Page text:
Even though I’ve got an Ambitious Reading List in the works, I just couldn’t resist digging through the trio of boxes in the garage filled with books I haven’t read yet. My aim this time was to grab a whole bunch of scary books for the Halloween season. There are…way too many and I’m sure I’ll only get through a few — especially because I just picked up another stack at the library today — but what the heck?!
So, I started with this copy of Peter Benchley’s The Deep from 1976 because I wasn’t sure if I’d like it. I had a very poor reaction to the time I listened to an audiobook version of Jaws, so I figured I’d get this one out of the way first.
When I wrote about that experience, I wrote, “At the end of the day, when you’re writing a book about sharks, write about sharks.” In this book, which is about a newlywed couple diving for treasure with a local guy in Bermuda, Benchley definitely wrote about a newlywed couple diving for treasure in Bermuda!
In this case we’re talking about David and Gail Sanders, visitors to Bermuda who discover ampules of morphine near a reef who eventually team up with an underwater expert named Treece to dig them up so the local gangster, Cloche, can’t do the same and sell it to the islanders. In doing so, they also discover a number of artifacts that don’t seem to show up in any records, but eventually turn out to be a big deal.
As it turned out, I really enjoyed reading The Deep. Whereas Jaws seemed to meander into unnecessary melodramatic territory, this book remained on point the whole time. I also thought that Benchley struck a solid balance between describing all of this underwater stuff and letting my imagination take hold. Of course, it helps that I’ve watched more than a few seasons of Bering Sea Gold to have a mental image of some of the techniques.
My one complaint came from the characterization of Sanders. At heart he’s a guy who always wanted a big screen-style adventure and finally found himself living one. That’s totally fine by me, but, he also divorced his wife and left behind his two kids to marry Gail. If what amounted to maybe a page’s worth of text got deleted, I’d be totally down with this book, but making him a guy that slowly and then fully abandoned his children. I can see how this might be explained as a way for a then-modern man to cast off the shackles of the societal norms that had been “forced” on him to some extent, but it more so feels like a dude ditching his wife and kids because he found a woman who also liked to scuba dive.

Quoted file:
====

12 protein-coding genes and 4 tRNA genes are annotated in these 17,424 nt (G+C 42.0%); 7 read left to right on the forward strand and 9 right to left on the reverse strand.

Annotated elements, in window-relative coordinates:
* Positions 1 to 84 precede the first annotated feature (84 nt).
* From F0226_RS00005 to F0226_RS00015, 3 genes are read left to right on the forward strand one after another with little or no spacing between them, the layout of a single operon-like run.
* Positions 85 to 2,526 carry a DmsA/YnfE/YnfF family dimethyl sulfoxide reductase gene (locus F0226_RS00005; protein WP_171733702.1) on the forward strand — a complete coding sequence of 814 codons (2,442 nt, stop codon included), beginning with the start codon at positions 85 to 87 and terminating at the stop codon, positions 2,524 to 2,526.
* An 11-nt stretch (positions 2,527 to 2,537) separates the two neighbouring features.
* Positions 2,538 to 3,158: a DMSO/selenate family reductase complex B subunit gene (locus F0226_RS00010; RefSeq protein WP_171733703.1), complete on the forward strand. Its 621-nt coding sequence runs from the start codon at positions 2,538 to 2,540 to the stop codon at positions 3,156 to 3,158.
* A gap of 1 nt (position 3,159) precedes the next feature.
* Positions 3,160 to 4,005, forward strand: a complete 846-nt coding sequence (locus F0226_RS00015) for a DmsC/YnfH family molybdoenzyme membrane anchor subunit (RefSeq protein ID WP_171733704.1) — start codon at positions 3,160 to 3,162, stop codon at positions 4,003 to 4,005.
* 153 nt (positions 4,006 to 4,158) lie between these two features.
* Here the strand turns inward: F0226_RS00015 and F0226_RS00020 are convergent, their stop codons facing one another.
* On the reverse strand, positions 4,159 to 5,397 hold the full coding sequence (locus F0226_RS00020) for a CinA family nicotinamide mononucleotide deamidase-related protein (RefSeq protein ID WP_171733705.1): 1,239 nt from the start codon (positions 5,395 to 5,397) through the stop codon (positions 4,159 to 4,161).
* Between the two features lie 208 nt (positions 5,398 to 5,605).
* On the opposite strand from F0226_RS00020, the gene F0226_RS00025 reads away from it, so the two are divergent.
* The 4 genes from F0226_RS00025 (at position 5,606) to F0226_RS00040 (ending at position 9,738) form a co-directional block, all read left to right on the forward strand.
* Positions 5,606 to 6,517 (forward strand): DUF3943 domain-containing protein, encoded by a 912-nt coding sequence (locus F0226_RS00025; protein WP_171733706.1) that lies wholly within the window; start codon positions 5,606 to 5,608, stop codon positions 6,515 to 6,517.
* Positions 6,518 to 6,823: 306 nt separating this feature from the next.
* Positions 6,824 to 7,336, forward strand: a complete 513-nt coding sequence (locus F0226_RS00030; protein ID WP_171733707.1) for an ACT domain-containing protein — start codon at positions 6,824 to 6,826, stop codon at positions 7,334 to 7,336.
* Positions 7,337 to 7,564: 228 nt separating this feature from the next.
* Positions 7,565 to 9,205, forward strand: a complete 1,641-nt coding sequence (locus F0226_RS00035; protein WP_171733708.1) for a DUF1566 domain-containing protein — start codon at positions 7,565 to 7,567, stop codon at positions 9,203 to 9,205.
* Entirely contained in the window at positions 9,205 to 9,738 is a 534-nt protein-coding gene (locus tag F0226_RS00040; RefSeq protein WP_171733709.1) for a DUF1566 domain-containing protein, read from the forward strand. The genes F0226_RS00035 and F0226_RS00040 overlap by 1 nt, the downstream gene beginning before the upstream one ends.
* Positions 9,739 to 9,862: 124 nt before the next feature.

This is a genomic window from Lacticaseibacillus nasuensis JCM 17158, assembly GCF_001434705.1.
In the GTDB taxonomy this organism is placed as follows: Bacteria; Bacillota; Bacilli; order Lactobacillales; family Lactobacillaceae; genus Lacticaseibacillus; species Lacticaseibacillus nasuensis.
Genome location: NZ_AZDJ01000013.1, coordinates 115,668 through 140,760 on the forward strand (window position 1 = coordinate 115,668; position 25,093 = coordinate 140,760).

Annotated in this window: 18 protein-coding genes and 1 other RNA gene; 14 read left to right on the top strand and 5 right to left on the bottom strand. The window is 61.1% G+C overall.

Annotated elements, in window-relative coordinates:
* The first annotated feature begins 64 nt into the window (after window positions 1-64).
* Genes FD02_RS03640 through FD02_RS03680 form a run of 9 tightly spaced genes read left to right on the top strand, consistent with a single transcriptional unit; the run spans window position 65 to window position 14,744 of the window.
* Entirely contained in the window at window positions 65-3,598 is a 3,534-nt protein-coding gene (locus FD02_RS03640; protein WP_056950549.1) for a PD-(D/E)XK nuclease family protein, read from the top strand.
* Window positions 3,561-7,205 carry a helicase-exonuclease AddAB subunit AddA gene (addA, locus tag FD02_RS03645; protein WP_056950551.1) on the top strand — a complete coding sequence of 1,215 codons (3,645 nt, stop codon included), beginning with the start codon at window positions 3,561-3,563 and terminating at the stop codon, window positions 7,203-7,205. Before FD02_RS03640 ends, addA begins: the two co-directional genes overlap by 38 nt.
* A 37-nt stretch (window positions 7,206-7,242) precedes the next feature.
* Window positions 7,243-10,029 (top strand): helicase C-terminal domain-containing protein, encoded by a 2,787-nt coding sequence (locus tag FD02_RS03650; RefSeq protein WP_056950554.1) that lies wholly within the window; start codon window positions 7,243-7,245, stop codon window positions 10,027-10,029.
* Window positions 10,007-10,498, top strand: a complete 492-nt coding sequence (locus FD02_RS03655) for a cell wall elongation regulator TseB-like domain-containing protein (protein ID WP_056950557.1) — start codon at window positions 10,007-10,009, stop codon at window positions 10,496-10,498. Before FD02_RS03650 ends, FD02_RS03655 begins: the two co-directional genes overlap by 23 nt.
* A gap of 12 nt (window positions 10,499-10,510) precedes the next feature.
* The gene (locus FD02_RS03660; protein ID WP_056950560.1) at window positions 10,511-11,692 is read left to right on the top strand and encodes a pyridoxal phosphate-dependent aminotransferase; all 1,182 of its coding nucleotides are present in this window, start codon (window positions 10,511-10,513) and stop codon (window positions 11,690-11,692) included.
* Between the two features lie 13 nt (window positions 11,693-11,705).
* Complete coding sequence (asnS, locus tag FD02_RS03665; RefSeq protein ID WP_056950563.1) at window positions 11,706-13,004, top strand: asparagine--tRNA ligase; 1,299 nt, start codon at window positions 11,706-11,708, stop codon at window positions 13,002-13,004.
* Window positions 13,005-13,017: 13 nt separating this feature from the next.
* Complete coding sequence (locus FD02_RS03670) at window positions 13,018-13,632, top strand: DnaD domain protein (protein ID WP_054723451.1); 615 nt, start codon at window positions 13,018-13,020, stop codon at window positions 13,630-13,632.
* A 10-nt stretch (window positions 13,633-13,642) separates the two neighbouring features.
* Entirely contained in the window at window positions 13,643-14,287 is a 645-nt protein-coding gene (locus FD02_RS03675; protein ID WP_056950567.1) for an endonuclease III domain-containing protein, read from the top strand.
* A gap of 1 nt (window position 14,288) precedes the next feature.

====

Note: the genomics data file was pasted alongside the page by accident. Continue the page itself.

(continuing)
I should also say that, while this is definitely his story, I was fairly impressed with how Gail was handled throughout the book. She might sit out some of the dives, but it’s not because she’s the token female, it’s because she’s hurt from diving so much! She also takes action when need be and actually feels pretty bad — but not broken — over the terrible thing she had to do, which makes her far more interesting to me.
The last thing I want to mention before signing off on this one and moving on to Caroline B. Cooney’s The Face On The Milk Carton is that it’s not really a horror book. There are some real life mentions of voodoo (or bush as it’s called repeatedly) but it’s never really taken seriously by the characters aside from the effects it could have on the locals. However, it freaked me out because I have a weird thing about underwater stuff. I love seeing those kinds of scenes in movies or on the aforementioned reality shows and even in books and I love swimming, but I HAAATE the idea of being anywhere near something sunken unless I know well in advance it’s there. So, because of that, I’ll count this one, give it a thumb’s up and move right along!